Jeffrey Weiss of The Dallas Morning News wrote, “Whichever side you sit on regarding Biblical inerrancy, this is a rewarding read.”[6] The American Library Association wrote, “To assess how ignorant or theologically manipulative scribes may have changed the biblical text, modern scholars have developed procedures for comparing diverging texts. And in language accessible to nonspecialists, Ehrman explains these procedures and their results. He further explains why textual criticism has frequently sparked intense controversy, especially among scripture-alone Protestants.”[7]

Charles Seymour of the Wayland Baptist University in Plainview, Texas wrote, “Ehrman convincingly argues that even some generally received passages are late additions, which is particularly interesting in the case of those verses with import for doctrinal issues such as women’s ordination or the Atonement.”[8]

Neely Tucker of The Washington Post wrote that the book is “an exploration into how the 27 books of the New Testament came to be cobbled together, a history rich with ecclesiastical politics, incompetent scribes and the difficulties of rendering oral traditions into a written text.”[9]

Craig Blomberg, of Denver Seminary in Colorado, wrote on the Denver Journal that “Most of Misquoting Jesus is actually a very readable, accurate distillation of many of the most important facts about the nature and history of textual criticism, presented in a lively and interesting narrative that will keep scholarly and lay interest alike.”[10] Blomberg also wrote that Ehrman “has rejected his evangelicalism and whether he is writing on the history of the transmission of the biblical text, focusing on all the changes that scribes made over the centuries, or on the so-called ‘lost gospels’ and ‘lost Christianities,’ trying to rehabilitate our appreciation for Gnosticism, it is clear that he has an axe to grind.”[10]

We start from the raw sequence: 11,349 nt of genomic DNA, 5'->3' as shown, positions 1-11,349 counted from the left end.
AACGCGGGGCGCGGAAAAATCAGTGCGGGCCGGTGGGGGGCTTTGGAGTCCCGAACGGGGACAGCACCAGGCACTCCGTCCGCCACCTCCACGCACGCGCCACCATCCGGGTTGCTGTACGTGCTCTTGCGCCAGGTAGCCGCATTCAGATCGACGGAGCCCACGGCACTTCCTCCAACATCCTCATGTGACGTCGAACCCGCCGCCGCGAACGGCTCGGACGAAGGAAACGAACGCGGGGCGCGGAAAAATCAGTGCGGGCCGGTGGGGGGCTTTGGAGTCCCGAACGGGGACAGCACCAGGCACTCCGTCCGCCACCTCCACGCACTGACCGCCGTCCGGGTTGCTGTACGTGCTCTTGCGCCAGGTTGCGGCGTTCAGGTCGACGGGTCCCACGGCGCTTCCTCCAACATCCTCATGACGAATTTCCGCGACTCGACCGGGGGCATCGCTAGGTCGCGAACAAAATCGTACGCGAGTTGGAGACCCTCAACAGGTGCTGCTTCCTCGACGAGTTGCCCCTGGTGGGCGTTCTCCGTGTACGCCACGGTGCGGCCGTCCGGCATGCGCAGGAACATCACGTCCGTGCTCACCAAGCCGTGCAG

In 2007, Timothy Paul Jones wrote a book-length response to Misquoting Jesus, called Misquoting Truth: A Guide to the Fallacies of Bart Ehrman’s “Misquoting Jesus”. It was published by InterVarsity Press. Novum Testamentum suggested that Misquoting Truth was a useful example of how conservative readers have engaged Ehrman’s arguments.[11]

In 2008 evangelical biblical scholar Craig A. Evans wrote a book called Fabricating Jesus: How Modern Scholars Distort the Gospels: despite having been written in response to Ehrman’s book, Fabricating Jesus includes a lengthy critique of several scholars of the historical Jesus, including the Jesus Seminar, Robert Eisenman, Morton Smith, James Tabor, Michael Baigent and Elaine Pagels and Ehrman himself. In his work, Evans accused the mentioned scholars of creating absurd and unhistorical images of Jesus, while also arguing against the historical value of New Testament apocrypha.[12]

Another book written in response to Ehrman was Can We Still Believe the Bible? An Evangelical Engagement with Contemporary Questions, published in 2014 by evangelical biblical scholar Craig Blomberg. The book contains a lengthy response to Misquoting Jesus, pointing out that nothing in Ehrman’s work is new to biblical scholars – both liberal and conservative – and that the interpolations he mentions are all explicitly mentioned as such in standard Bibles and that, in any case, no cardinal doctrine of Christianity is jeopardized by these variants.[13]